This Week in Princeton History for November 12-18

In this week’s installment of our recurring series bringing you the history of Princeton University and its faculty, students, and alumni, the first formal exercises open in Nassau Hall, an alum announces a donation in honor of a former roommate, and more.

November 13, 1762—The first formal exercises to be held there open in the completed Nassau Hall.

William Tennent’s rendering of the campus of the College of New Jersey, which then included Nassau Hall and the president’s house, 1764. Prior to the opening of Nassau Hall, classes were held in the president’s home, first in Elizabeth, and then in Newark, but the president’s home in Princeton (now Maclean House) was built at the same time as Nassau Hall. Nassau Hall Iconography Collection (AC177), Box 2, Folder 5.

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This Week in Princeton History for November 5-11

In this week’s installment of our recurring series bringing you the history of Princeton University and its faculty, students, and alumni, college football gets its start, town and gown celebrate the end of World War I, and more.

November 5, 2001—A hazmat team comes to the Woodrow Wilson School to remove a suspicious letter mailed from Canada. Despite mentions of “anthrax” and “dark winter” (believed to refer to a nuclear attack), it will ultimately be determined to be one of many hoaxes plaguing the campus in the wake of Amerithrax.

November 6, 1869—Rutgers defeats Princeton 6 to 4 in the first intercollegiate game of football. The Nassau Lit notes, “The game played was very different from the one to which we are accustomed; and, consequently, a good deal of confusion was created in our ranks.”

This Sports Illustrated advertisement appeared in the issue of Rutgers Athletic News for the Rutgers-Princeton centennial match on September 27, 1969. Athletic Programs Collection (AC042), Box 8, Folder 1.

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This Week in Princeton History for October 29-November 4

In this week’s installment of our recurring series bringing you the history of Princeton University and its faculty, students, and alumni, the Art Museum reopens in a modernized environment, the football team’s stunning victory over Penn sparks a riot, and more.

October 29, 1966—The Princeton University Art Museum reopens in its new home in a new McCormick Hall.

The new McCormick Hall was built on the site of the old McCormick Hall and Art Museum extension. The 1880 building, pictured here, was advanced for the 19th century but no longer a suitable home for Princeton’s collections. Historical Photograph Collection, Grounds and Buildings Series (AC111), Box SP05, Image No. 1216.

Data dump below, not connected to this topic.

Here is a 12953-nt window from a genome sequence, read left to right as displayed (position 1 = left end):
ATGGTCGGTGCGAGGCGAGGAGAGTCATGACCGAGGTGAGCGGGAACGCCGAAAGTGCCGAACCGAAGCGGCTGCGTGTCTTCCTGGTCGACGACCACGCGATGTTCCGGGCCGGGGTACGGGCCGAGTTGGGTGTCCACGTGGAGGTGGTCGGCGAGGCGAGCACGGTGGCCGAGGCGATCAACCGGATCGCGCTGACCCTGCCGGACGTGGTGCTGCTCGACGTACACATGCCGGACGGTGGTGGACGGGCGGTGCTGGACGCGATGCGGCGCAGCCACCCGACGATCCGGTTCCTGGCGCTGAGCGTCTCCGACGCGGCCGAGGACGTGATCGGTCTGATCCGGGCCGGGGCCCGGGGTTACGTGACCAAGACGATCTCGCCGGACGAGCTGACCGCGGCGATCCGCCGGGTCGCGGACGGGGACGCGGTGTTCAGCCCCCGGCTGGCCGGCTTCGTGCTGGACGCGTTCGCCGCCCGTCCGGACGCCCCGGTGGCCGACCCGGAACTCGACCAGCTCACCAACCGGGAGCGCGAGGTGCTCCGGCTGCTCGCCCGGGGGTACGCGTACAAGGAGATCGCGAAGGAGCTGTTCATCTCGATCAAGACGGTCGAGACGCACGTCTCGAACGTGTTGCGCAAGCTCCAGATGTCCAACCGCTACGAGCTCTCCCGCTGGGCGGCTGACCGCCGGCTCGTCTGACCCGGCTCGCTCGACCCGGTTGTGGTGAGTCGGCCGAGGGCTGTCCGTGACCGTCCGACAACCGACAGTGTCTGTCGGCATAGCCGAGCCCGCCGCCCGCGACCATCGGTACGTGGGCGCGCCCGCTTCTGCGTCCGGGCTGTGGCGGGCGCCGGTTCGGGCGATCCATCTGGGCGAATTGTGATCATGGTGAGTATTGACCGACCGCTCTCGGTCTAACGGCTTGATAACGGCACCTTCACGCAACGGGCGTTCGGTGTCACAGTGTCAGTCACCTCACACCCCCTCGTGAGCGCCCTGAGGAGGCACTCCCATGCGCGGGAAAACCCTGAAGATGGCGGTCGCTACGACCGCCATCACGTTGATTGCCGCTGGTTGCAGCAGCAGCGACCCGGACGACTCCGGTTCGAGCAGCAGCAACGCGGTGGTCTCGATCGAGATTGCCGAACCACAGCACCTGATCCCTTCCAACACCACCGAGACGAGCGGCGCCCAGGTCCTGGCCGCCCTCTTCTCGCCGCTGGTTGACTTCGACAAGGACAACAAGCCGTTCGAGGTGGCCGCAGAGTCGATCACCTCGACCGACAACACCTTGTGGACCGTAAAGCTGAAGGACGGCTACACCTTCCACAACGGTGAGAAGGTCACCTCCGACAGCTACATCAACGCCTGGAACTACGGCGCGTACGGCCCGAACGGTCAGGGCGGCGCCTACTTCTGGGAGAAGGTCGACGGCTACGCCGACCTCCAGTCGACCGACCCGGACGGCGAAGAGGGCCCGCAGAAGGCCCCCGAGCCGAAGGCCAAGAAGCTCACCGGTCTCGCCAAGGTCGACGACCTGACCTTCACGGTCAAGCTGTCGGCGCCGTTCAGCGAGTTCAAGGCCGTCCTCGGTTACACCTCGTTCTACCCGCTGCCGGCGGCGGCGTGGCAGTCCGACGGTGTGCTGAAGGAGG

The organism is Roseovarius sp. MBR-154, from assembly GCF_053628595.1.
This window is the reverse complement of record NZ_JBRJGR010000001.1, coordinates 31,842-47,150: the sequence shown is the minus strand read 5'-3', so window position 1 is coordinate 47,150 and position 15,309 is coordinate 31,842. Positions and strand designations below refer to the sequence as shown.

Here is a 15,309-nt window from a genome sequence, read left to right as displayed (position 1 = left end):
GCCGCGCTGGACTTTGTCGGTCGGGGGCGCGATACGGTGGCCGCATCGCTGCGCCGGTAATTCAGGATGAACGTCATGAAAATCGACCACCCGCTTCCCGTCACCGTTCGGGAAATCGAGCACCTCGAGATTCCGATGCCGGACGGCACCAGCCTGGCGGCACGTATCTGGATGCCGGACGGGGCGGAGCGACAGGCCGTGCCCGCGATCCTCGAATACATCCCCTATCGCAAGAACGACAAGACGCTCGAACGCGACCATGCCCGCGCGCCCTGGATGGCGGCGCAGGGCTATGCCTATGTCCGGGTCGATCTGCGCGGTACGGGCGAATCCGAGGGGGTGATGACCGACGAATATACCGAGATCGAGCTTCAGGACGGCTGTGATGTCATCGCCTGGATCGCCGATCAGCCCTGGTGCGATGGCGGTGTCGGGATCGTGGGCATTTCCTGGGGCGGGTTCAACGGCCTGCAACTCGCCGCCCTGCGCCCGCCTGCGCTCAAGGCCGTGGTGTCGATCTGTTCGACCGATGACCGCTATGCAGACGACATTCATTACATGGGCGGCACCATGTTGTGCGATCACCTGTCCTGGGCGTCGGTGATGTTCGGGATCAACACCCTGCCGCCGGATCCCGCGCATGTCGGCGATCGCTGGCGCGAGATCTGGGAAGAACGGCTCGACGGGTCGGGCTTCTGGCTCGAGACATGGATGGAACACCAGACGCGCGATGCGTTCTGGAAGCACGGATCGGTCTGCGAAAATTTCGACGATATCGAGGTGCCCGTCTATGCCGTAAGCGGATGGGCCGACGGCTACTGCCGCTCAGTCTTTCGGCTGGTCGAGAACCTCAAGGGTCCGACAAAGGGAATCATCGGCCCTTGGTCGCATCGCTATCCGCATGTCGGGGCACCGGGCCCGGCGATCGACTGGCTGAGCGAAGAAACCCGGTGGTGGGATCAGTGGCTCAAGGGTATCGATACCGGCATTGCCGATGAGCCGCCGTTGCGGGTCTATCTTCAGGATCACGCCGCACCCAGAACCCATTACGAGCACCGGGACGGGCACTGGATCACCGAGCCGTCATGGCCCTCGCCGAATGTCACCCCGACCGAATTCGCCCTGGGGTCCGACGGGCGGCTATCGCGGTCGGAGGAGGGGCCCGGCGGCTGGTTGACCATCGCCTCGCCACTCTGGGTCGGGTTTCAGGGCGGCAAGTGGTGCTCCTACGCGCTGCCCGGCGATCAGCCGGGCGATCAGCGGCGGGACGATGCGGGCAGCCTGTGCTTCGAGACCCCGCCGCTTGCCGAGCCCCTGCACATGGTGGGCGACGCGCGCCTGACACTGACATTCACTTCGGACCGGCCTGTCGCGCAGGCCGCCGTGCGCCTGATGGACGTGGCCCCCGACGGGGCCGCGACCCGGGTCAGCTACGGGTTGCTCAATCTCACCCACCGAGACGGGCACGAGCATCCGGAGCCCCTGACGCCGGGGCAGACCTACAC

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This Week in Princeton History for October 22-28

In this week’s installment of our recurring series bringing you the history of Princeton University and its faculty, students, and alumni, police arrest 31 protesters, Woodrow Wilson is inaugurated Princeton’s president, and more.

October 22, 1945—At a brief ceremony in the Faculty Room of Nassau Hall, Princeton’s president, Harold W. Dodds, confers 20 undergraduate degrees, but only 11 graduates are present to receive their diplomas in person. Nicholas Katzenbach ’44, who completed his coursework in a Nazi prison camp, is among those who receive their degrees in absentia. With the exception of a World War II ceremony in which only four degrees were conferred, this is believed to be the smallest Commencement at Princeton since the 1750s.

As can be seen on this grade card for Nicholas deBelleville Katzenbach, originally a member of the Class of 1943, he had an unusual junior and senior year, with asterisks noting courses for which he received credit for work “pursued while a prisoner of war in a German prison camp…” (Click to enlarge image.) Undergraduate Academic Records 1921-2015 (AC198).

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Selections from Women’s World Banking Records Now Available Online

By Amanda Ferrara

Mudd Manuscript Library is pleased to announce the completion of the Women’s World Banking records digitization project.

Women’s World Banking (WWB), founded in 1979, is a not-for-profit international financial institution, committed to facilitating the participation of low-income women entrepreneurs in the modern economy at the local level. The WWB’s records document the administration of the organization, mainly during the tenure of its first president, Michaela Walsh. A selection of the records, almost 50,000 pages from over 40 boxes of records from Michaela Walsh’s time as head of WWB, are now online and viewable  from anywhere in the world.

Women’s World Banking Records (MC198), Box 31, Folder 2.

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Two Historical Princeton Area Publications Now Freely Available Online

By Dan Linke

An initiative undertaken jointly by the Historical Society of Princeton (HSP), the Princeton Public Library (PPL), and the Princeton University Library (PUL) has begun to unlock decades of the town and the university’s history by making the historical runs of two local publications full-text searchable and available online via a Princeton University Library website.